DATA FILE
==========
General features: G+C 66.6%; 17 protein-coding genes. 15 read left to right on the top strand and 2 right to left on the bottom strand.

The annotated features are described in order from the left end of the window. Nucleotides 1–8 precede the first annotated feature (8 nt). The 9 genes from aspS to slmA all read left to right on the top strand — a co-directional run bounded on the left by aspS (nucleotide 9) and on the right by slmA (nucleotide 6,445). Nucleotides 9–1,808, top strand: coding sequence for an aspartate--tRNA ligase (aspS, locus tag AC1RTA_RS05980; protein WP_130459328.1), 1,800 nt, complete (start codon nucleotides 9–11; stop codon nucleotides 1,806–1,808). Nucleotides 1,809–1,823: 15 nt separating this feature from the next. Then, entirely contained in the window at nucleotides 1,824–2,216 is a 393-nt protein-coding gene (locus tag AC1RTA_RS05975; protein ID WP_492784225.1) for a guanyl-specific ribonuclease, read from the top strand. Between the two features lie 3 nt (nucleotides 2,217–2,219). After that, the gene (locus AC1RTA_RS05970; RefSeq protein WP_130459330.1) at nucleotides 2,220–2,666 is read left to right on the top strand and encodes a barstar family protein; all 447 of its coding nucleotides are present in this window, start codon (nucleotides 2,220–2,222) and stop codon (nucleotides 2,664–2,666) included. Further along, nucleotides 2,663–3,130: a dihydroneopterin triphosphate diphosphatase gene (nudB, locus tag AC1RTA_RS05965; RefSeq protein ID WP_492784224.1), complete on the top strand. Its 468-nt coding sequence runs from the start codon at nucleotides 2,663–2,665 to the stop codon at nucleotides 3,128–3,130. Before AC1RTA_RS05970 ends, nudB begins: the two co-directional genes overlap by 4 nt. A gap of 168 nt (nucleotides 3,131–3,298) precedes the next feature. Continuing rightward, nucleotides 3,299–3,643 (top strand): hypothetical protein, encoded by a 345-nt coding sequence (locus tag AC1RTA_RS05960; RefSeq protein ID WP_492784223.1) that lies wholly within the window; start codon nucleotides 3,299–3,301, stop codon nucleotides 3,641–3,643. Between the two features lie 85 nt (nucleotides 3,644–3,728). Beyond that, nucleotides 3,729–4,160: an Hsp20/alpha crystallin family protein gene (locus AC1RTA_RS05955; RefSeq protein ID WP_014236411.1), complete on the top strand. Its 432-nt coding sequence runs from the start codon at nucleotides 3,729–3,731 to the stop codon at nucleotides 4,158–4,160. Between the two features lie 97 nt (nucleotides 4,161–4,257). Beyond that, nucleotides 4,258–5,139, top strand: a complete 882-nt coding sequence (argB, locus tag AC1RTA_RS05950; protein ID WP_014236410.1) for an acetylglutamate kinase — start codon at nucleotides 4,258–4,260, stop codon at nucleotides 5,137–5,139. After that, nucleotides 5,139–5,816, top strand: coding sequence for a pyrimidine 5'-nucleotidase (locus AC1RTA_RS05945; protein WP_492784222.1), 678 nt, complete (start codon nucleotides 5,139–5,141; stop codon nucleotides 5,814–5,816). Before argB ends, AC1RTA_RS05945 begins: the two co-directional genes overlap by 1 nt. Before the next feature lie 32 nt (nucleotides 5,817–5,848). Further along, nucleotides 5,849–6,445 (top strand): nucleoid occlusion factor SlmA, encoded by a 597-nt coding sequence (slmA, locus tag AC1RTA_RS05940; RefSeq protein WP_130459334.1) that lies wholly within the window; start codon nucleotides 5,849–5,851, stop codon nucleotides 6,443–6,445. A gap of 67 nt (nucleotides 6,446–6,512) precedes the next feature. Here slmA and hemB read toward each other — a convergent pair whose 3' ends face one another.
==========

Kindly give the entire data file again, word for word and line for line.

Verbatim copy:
General features: G+C 66.6%; 17 protein-coding genes. 15 read left to right on the top strand and 2 right to left on the bottom strand.

The annotated features are described in order from the left end of the window. Nucleotides 1–8 precede the first annotated feature (8 nt). The 9 genes from aspS to slmA all read left to right on the top strand — a co-directional run bounded on the left by aspS (nucleotide 9) and on the right by slmA (nucleotide 6,445). Nucleotides 9–1,808, top strand: coding sequence for an aspartate--tRNA ligase (aspS, locus tag AC1RTA_RS05980; protein WP_130459328.1), 1,800 nt, complete (start codon nucleotides 9–11; stop codon nucleotides 1,806–1,808). Nucleotides 1,809–1,823: 15 nt separating this feature from the next. Then, entirely contained in the window at nucleotides 1,824–2,216 is a 393-nt protein-coding gene (locus tag AC1RTA_RS05975; protein ID WP_492784225.1) for a guanyl-specific ribonuclease, read from the top strand. Between the two features lie 3 nt (nucleotides 2,217–2,219). After that, the gene (locus AC1RTA_RS05970; RefSeq protein WP_130459330.1) at nucleotides 2,220–2,666 is read left to right on the top strand and encodes a barstar family protein; all 447 of its coding nucleotides are present in this window, start codon (nucleotides 2,220–2,222) and stop codon (nucleotides 2,664–2,666) included. Further along, nucleotides 2,663–3,130: a dihydroneopterin triphosphate diphosphatase gene (nudB, locus tag AC1RTA_RS05965; RefSeq protein ID WP_492784224.1), complete on the top strand. Its 468-nt coding sequence runs from the start codon at nucleotides 2,663–2,665 to the stop codon at nucleotides 3,128–3,130. Before AC1RTA_RS05970 ends, nudB begins: the two co-directional genes overlap by 4 nt. A gap of 168 nt (nucleotides 3,131–3,298) precedes the next feature. Continuing rightward, nucleotides 3,299–3,643 (top strand): hypothetical protein, encoded by a 345-nt coding sequence (locus tag AC1RTA_RS05960; RefSeq protein ID WP_492784223.1) that lies wholly within the window; start codon nucleotides 3,299–3,301, stop codon nucleotides 3,641–3,643. Between the two features lie 85 nt (nucleotides 3,644–3,728). Beyond that, nucleotides 3,729–4,160: an Hsp20/alpha crystallin family protein gene (locus AC1RTA_RS05955; RefSeq protein ID WP_014236411.1), complete on the top strand. Its 432-nt coding sequence runs from the start codon at nucleotides 3,729–3,731 to the stop codon at nucleotides 4,158–4,160. Between the two features lie 97 nt (nucleotides 4,161–4,257). Beyond that, nucleotides 4,258–5,139, top strand: a complete 882-nt coding sequence (argB, locus tag AC1RTA_RS05950; protein ID WP_014236410.1) for an acetylglutamate kinase — start codon at nucleotides 4,258–4,260, stop codon at nucleotides 5,137–5,139. After that, nucleotides 5,139–5,816, top strand: coding sequence for a pyrimidine 5'-nucleotidase (locus AC1RTA_RS05945; protein WP_492784222.1), 678 nt, complete (start codon nucleotides 5,139–5,141; stop codon nucleotides 5,814–5,816). Before argB ends, AC1RTA_RS05945 begins: the two co-directional genes overlap by 1 nt. Before the next feature lie 32 nt (nucleotides 5,817–5,848). Further along, nucleotides 5,849–6,445 (top strand): nucleoid occlusion factor SlmA, encoded by a 597-nt coding sequence (slmA, locus tag AC1RTA_RS05940; RefSeq protein WP_130459334.1) that lies wholly within the window; start codon nucleotides 5,849–5,851, stop codon nucleotides 6,443–6,445. A gap of 67 nt (nucleotides 6,446–6,512) precedes the next feature. Here slmA and hemB read toward each other — a convergent pair whose 3' ends face one another.